If there’s one thing no one wants in their water line, it’s sediment. Sediment can increase the risk of clogging, make your water taste funky, and make your boiler throw a temper tantrum. Fortunately, this isn’t one of those things you just need to grin and bear. Despite what some people think, it’s possible to flush sediment out of your water line and instantly improve the state of your plumbing. If the sediment build-up is particularly gruesome, you may need to resort to professional help. If it’s not, it’s easy enough to do it yourself. Here’s what you need to know about the best way to clean sediment from water lines.
What Is Sediment?
As naturalhandyman.com explains, sediment is any solid material that is not dissolved in the water. This could be sand or grit from a well, or anything else that’s managed to work its way into the municipal water mains. As most municipal water systems aren’t filtered, there’s always a small amount of sediment traveling through the pipes. Small accumulations of sediment are perfectly normal and nothing to be worried about. Excess sediment, on the other hand, most certainly is.
How To Tell If You Have Sediment in Your Water Line
Before we address the question of how to clean sediment from water lines, there’s another, equally crucial, question to answer first. How, exactly, do you tell if you have sediment build-up? Ultimately, some degree of sediment is to be expected. As Upgraded Home (upgradedhome.com/how-to-clean-sediment-out-of-a-water-line/) points out, most of the time, sediment won’t build-up to the point you need to bother cleaning it out. However, if you’ve started to notice any of the following, it’s time for action.
- Discolored Water – If your previously clear water has started to run yellow or brown, take it as a call to action. In some cases, the problem could be linked to a faulty boiler or a sewage leak. However, it’s always worth clearing your water lines first in case it’s simply a matter of excess sediment.
- Sluggish Plumbing – If your bathtub takes three times as long to drain as it does to fill, you could have a build-up of sediment on your hands. Before calling out a plumber to investigate your drains, try clearing your water lines – if sediment is to blame, you’ll have the problem fixed in no time.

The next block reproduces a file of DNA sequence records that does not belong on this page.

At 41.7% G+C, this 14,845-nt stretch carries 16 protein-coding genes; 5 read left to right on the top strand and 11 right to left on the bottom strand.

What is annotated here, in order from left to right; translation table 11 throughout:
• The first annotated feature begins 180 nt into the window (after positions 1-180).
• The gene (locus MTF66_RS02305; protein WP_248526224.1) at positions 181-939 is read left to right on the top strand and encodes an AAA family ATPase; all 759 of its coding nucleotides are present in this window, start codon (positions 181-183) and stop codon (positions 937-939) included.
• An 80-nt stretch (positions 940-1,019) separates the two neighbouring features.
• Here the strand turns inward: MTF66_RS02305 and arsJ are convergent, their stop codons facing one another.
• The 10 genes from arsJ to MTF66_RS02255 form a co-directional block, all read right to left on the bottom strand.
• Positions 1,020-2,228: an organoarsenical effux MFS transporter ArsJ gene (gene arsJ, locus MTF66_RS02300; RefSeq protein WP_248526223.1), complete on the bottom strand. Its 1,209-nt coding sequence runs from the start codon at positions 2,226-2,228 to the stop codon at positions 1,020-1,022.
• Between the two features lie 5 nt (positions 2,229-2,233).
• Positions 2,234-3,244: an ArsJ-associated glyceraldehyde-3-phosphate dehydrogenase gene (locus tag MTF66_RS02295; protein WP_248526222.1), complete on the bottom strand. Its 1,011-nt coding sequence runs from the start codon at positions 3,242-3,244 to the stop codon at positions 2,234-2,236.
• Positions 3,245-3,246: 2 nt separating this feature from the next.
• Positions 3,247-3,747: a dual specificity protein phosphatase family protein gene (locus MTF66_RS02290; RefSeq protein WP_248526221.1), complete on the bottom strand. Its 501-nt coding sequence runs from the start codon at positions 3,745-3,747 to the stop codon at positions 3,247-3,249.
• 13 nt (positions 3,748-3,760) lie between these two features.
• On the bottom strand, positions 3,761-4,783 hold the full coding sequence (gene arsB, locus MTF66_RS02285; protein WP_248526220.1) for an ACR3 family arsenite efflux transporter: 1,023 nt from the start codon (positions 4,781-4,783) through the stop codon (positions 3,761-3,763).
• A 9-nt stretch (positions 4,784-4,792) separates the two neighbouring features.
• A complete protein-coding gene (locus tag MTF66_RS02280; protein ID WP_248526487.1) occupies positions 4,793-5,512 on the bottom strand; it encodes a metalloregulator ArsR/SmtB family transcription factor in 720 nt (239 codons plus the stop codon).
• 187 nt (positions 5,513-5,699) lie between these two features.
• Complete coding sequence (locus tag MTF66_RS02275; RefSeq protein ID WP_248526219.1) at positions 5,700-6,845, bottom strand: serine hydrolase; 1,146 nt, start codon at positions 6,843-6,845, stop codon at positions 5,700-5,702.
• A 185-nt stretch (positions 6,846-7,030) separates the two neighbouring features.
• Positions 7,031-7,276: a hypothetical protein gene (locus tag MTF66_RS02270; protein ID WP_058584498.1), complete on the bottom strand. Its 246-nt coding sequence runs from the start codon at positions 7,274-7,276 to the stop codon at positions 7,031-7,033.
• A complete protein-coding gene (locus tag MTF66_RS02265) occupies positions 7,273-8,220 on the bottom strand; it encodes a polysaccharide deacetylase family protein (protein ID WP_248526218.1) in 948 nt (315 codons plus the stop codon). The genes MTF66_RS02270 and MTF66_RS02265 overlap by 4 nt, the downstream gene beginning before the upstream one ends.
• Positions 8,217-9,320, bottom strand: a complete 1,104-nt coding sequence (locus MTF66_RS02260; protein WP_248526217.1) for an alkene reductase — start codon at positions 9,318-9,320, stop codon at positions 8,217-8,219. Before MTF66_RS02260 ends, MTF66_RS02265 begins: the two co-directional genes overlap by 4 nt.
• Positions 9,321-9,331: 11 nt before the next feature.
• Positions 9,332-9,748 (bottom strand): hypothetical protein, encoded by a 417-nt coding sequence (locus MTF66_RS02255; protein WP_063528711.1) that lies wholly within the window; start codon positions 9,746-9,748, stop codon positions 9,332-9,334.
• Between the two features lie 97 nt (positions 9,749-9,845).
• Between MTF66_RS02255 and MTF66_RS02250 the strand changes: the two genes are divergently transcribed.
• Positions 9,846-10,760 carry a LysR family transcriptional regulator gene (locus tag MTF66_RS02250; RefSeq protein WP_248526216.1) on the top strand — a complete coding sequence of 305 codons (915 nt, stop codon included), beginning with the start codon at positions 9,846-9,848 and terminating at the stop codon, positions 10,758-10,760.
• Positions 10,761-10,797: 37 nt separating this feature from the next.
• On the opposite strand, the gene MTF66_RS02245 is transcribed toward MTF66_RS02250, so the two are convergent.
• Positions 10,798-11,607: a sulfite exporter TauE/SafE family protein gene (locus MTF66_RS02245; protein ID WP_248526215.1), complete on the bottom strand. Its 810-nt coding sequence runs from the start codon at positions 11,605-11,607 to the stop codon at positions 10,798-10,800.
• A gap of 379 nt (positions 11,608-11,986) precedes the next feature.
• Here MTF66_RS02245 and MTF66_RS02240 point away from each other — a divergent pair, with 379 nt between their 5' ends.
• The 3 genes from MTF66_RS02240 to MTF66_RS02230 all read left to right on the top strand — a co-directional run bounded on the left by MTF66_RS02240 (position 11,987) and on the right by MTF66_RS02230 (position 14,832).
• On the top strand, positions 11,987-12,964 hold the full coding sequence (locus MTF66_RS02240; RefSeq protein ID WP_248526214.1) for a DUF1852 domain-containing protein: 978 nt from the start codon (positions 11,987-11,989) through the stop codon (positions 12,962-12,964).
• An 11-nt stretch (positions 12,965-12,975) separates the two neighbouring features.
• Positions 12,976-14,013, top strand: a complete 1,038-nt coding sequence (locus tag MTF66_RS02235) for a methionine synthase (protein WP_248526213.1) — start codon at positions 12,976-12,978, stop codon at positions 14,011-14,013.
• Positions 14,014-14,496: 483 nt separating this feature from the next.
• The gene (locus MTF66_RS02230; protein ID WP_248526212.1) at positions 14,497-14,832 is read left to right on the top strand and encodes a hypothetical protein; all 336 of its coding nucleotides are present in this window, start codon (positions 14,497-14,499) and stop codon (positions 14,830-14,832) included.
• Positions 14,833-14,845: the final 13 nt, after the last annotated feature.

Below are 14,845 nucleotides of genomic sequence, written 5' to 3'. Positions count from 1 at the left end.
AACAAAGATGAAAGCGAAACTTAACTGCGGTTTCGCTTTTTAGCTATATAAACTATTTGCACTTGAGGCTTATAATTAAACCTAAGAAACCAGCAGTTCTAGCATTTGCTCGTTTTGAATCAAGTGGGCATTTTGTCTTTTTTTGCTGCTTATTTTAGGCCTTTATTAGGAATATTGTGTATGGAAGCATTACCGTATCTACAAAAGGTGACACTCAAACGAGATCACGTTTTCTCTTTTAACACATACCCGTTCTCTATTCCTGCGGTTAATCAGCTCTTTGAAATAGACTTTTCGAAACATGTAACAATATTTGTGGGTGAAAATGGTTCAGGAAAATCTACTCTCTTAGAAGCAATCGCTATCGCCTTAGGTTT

- Funky Tasting Water – Take a sip of water. If it tastes ‘off’, excess sediment could be at the root of the problem. Some types of sediment can leave the water smelling as foul as it tastes. If your glass of water is giving off a rotten egg smell, it’s more than likely you have a build-up of sulfur sediment in your plumbing.
- Poor Water Pressure – If you’ve noticed your water pressure isn’t at its best, excess sediment might be to blame.
How to Clean Sediment From Water Lines
Providing the sediment hasn’t built up to astronomical levels, you shouldn’t have too many difficulties in cleaning your water lines. As dallasgaplumbers.com notes, the first step in the process is to clean out the aerator on your faucets. As the faucet attracts a large amount of sediment, there’s no point in cleaning out the water line without doing this first. To clean out a faucet’s aerator, you’ll need to:
- Lay a towel in the sink to cover the drain.
- Wrap a washcloth around the tip of the faucet then use a wrench to unscrew it.
- Remove all three parts of the aerator and place them in a bath of vinegar. To give some oomph to the cleaning process, sprinkle some baking soda on top. Scrub the parts to remove any last traces of buildup then rinse under fresh water.
- Replace the parts and screw the aerator back in place.
- Repeat the process with all faucets in the house.
- Once you’ve cleaned the sediment from the faucets, you can get to work cleaning it from your water line. To do this, you’ll need to work your way through the following steps.
- Open three or four faucets fully, using cold water only. Let them run for 20 minutes until the water runs clear.
- If the water doesn’t run clear after 20 minutes, wait for thirty minutes before repeating the process.
- If you have an outdoor hose, run it at full force for 20 minutes at the same time as you’re flushing the indoor pipes.
Flush the Water Heater
While you’re flushing out your water lines, it’s also worth flushing out the water heater to clean any sediment that’s gathered there. Water heaters tend to attract large sediment deposits, so it’s a good idea to get into the habit of cleaning them periodically. To clean the heater, you’ll need to empty the tank completely before using fresh water to clean it. If you have basic handyman skills, you should be able to manage the job yourself – if not, it’s wise to call in a plumber.
When to Call a Professional
Flushing out water lines isn’t a complicated process. In most cases, it can be easily managed without professional help. However, there are times when it’s worth biting the bullet and paying for a plumber. If the pipes are severely clogged with sediment or if there’s a possibility that sediment is the least of your plumbing issues, don’t risk making matters worse by attempting to fix the problem yourself. As rinsing out hot water can cause problems with the boiler if it’s not done incorrectly, you might also want to leave it to the experts if the sediment is primarily a hot water issue. Although costs vary, you can expect to pay around $50 – $200 for a professional to clean your water lines, and between $100 – $200 for a boiler flush.
How Often Should You Clean Sediment from Water Lines
If you live in a hard water area, cleaning sediment from your water lines is unlikely to be a once in a lifetime experience. Although there’s no set schedule for how often this kind of thing needs to be done (sediment will build up at different rates depending on a multitude of factors), it’s wise to schedule a cleanout once every 18 to 24 months. If you know that sediment build-up is a problem in your area, you might want to do it even more regularly.